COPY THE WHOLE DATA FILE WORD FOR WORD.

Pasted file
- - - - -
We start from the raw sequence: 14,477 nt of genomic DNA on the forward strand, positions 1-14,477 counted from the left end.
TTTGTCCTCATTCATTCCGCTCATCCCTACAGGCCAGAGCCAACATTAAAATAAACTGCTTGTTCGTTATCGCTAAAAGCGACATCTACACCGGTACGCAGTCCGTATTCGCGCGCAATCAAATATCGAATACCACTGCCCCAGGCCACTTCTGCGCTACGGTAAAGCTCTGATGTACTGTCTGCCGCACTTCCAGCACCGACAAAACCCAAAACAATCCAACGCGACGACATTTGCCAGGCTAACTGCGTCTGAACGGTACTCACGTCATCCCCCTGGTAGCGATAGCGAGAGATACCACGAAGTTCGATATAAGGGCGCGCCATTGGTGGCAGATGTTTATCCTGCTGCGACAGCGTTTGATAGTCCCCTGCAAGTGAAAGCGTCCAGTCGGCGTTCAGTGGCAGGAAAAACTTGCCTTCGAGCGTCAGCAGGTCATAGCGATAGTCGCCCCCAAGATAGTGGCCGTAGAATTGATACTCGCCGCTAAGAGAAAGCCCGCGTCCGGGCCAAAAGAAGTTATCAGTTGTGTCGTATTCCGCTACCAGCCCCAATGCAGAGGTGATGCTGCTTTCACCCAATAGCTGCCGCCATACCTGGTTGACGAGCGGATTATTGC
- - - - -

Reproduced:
We start from the raw sequence: 14,477 nt of genomic DNA on the forward strand, positions 1-14,477 counted from the left end.
TTTGTCCTCATTCATTCCGCTCATCCCTACAGGCCAGAGCCAACATTAAAATAAACTGCTTGTTCGTTATCGCTAAAAGCGACATCTACACCGGTACGCAGTCCGTATTCGCGCGCAATCAAATATCGAATACCACTGCCCCAGGCCACTTCTGCGCTACGGTAAAGCTCTGATGTACTGTCTGCCGCACTTCCAGCACCGACAAAACCCAAAACAATCCAACGCGACGACATTTGCCAGGCTAACTGCGTCTGAACGGTACTCACGTCATCCCCCTGGTAGCGATAGCGAGAGATACCACGAAGTTCGATATAAGGGCGCGCCATTGGTGGCAGATGTTTATCCTGCTGCGACAGCGTTTGATAGTCCCCTGCAAGTGAAAGCGTCCAGTCGGCGTTCAGTGGCAGGAAAAACTTGCCTTCGAGCGTCAGCAGGTCATAGCGATAGTCGCCCCCAAGATAGTGGCCGTAGAATTGATACTCGCCGCTAAGAGAAAGCCCGCGTCCGGGCCAAAAGAAGTTATCAGTTGTGTCGTATTCCGCTACCAGCCCCAATGCAGAGGTGATGCTGCTTTCACCCAATAGCTGCCGCCATACCTGGTTGACGAGCGGATTATTGC